“You and you alone are in charge of what happens in this story. There are dangers, choices, adventures, and consequences. The wrong decision could end in disaster—even death. But, don’t despair. At anytime, you can go back and make another choice, alter the path of your story, and change its result.” – Choose Your Own Adventure™
I used to love Choose Your Own Adventure books. They didn’t even have to be good; the concept alone drew my attention. As a reader, you were presented with options during the plot line. You made a decision, flipped to the appropriate page number, and the book played out the course of action… until the next conflict.
The Adventure books are popular with kids because the reader has an impact on the outcome of the book— the story changes to suit interests and best judgments. There’s something underlying here: youngsters like making decisions in a Choose Your Own Adventure book because it allows them to do something “older” and adult-like. It lets them have a say in things. Maybe this is because adults are always making decisions for children— what to wear, what to eat, where to go… even what to think. Much of life is plotted out for young people. And mostly for good reason, if we consider the health and safety of our youth. Still, this gives some insight into why small decisions are important in child development.
For me, I didn’t just make my chapter choices and move on. I would read every storyline. After choosing one direction of the story, I’d then go back and read through an alternative option— after that I would be compelled to go back again to make sure that I chose all directions from the first point before checking every option from the following point, etc., etc.
I liked knowing all possible outcomes of the story.
Choose Your Own Adventure books are aimed at young readers because, into our teen years, we realize that not knowing all potential outcomes can actually make a story more enjoyable. Not to mention the true plot of each Adventure book was only slightly adjusted by the perceived “choices” anyway.
In other words, the novels, movies, and television series we enjoy are most exciting when they are thought-provoking— and maybe even plot twisting— but we don’t need to have direct input to be entertained. In fact, sometimes it’s the new ideas, offered by other points of view, that compel us to think and to feel beyond our mind’s own limitations.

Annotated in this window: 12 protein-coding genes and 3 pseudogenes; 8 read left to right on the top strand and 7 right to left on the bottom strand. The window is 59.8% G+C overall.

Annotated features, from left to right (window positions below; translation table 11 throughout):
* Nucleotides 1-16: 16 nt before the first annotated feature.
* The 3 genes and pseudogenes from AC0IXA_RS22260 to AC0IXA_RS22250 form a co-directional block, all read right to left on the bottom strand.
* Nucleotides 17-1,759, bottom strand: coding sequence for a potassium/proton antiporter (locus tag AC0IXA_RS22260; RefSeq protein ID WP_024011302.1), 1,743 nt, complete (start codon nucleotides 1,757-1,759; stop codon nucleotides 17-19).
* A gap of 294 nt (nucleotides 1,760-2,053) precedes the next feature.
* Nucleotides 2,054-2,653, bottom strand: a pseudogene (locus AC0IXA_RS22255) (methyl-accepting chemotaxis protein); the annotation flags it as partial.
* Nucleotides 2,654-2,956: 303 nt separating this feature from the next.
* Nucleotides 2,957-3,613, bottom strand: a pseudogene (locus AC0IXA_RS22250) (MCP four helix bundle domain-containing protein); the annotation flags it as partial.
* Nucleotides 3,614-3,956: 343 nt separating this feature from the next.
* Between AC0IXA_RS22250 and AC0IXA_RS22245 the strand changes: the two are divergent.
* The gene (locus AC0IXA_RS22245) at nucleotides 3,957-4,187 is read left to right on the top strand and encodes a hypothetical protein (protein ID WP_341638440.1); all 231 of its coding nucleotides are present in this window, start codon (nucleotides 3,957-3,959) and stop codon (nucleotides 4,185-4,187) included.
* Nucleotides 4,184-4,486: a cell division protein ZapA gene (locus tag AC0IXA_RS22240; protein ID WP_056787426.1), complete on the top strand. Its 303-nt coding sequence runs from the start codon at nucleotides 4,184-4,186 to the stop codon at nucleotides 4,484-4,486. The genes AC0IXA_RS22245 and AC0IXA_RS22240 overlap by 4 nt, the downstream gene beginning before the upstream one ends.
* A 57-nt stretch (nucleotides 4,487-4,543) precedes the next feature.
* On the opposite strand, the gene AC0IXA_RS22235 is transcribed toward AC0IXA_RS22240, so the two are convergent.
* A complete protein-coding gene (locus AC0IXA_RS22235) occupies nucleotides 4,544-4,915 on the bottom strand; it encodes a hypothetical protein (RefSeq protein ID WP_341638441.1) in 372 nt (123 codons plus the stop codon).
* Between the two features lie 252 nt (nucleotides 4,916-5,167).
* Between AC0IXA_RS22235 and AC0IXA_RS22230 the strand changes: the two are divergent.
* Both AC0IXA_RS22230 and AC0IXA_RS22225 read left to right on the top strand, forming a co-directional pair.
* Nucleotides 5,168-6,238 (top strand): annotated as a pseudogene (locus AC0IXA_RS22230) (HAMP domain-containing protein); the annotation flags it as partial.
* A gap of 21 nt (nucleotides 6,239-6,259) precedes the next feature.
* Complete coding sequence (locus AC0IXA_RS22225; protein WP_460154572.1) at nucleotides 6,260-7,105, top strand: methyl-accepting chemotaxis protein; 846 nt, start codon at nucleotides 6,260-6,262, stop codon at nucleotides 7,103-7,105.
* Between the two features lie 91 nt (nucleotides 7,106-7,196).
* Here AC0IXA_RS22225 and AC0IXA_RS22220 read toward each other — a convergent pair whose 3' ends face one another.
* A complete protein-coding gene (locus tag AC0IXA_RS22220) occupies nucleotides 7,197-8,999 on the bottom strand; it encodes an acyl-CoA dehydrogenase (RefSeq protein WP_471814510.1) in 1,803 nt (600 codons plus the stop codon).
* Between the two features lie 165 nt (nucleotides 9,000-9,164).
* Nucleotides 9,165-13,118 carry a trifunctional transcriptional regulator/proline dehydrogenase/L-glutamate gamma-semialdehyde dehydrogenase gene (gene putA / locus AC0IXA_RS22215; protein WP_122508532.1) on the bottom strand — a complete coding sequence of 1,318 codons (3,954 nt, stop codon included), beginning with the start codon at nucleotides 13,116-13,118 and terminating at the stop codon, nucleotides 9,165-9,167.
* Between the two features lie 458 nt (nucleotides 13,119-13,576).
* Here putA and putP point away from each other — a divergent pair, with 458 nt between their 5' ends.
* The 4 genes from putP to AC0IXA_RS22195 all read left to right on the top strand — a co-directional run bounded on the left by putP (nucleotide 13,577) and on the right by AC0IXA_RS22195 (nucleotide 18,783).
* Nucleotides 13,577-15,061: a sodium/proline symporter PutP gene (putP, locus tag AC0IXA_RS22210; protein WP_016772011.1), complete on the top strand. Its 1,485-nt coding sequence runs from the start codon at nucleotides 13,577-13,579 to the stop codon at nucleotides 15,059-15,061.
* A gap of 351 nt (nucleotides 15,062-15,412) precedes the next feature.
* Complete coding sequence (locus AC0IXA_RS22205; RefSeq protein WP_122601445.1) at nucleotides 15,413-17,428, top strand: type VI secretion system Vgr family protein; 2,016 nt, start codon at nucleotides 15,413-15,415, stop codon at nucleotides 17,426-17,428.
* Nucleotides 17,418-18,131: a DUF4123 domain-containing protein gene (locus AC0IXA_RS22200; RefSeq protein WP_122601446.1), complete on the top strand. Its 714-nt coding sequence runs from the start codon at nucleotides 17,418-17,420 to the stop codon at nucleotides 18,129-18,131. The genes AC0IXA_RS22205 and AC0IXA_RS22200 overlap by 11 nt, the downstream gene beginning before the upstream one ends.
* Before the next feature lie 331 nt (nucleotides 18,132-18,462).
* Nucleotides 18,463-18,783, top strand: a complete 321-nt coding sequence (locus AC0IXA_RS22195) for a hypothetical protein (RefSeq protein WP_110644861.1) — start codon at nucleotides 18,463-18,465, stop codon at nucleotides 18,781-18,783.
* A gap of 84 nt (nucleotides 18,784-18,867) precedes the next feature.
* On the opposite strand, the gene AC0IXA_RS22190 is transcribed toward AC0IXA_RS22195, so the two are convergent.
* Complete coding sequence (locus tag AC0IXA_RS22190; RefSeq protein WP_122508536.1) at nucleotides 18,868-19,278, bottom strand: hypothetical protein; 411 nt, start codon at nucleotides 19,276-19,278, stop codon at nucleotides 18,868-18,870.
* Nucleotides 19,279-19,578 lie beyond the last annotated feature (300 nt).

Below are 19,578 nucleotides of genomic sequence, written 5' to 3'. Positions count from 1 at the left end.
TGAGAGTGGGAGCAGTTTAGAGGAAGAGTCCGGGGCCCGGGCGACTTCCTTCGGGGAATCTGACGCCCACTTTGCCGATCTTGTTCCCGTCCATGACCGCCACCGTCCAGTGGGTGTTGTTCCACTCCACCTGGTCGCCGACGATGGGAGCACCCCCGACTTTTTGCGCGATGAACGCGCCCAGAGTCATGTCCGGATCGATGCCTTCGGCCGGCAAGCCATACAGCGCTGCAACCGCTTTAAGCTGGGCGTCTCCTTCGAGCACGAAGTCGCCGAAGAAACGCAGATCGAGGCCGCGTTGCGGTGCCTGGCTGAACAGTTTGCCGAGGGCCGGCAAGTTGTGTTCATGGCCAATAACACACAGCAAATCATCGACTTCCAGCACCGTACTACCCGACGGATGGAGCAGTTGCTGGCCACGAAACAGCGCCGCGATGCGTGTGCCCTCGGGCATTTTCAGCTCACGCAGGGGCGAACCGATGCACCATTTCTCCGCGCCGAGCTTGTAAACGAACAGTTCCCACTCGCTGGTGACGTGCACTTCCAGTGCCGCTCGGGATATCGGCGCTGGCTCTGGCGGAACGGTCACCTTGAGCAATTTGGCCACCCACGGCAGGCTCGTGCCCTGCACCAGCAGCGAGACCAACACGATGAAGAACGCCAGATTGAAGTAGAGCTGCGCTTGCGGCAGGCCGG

All of this considered, I still like complex plots. I still like multiple storylines. I still like parallel possibilities in movies and TV shows. Stories left up to interpretation can have me reeling and thinking for days. Often, what is interesting in a story isn’t just what happens from point A to point B, but also what might simultaneously happen from point A to point C, or point B to point D, or point E back to point A, or…. whatever. I’m confusing myself here, so I digress.
To the point: Choose Your Own Adventure is a direct metaphor for real life.
Reality is one big Adventure story. In any given instance, under any given circumstances, we wonder what might happen if we carry through with certain choices.
What will happen if I act on this decision? What will happen to my future? How will people treat me? Will I be happy and successful? What if I made a career move? What if I pursued a different hobby? What if I relocated… tried a new language… took night classes… entered a relationship…?
I get intrigued with the concept of time. (Funny, since I seem to be late everywhere I go.) Specifically, I am realizing more and more that the cliché is true: life is short. We are but a speck in the timeline of history. Smaller than that, if we look at the grandeur of the universe… or even multiple universes. We are no more than a comma on one page in a neverending novel. Actually, more like an infinite series of neverending novels.
Let that comma analogy give you pause. Pun intended.
When I get the rare chance to pause my own life— to just sit and think and reflect, I often find myself wondering what would happen if I could go back in time or if I could see the future. Would I still go through with my decisions, knowing the outcome? Would I take all that might transpire, each piece of information and conceivable occurrence, and compile it into my life story? Would that mean I try different approaches each year, each month, or each week?
Would that completely alter this thing called consciousness? And is that even living?
See, the options in life are almost endless as it is. Meaning is what we make of it. If we want a reason for living, we make it. This is a Choose Your Own Adventure to the Nth degree. The only issue is that we don’t get to see the storyline before it happens. Unlike the opening lines in the Adventure books, you can’t actually go back and make another choice, alter the path of your story, and change its result. But, instead, decisions occur daily to set forth the next chapter of our lives. And isn’t that enough?
We may not be able to flip back a few pages and try a different decision or take a redo on a previous course of action, but we can always start now and make the best possible ending.
Inside each of us is an adventure, and if we use what the children’s books call our “numerous talents” and “enormous intelligence,” it most certainly is an adventure worth living.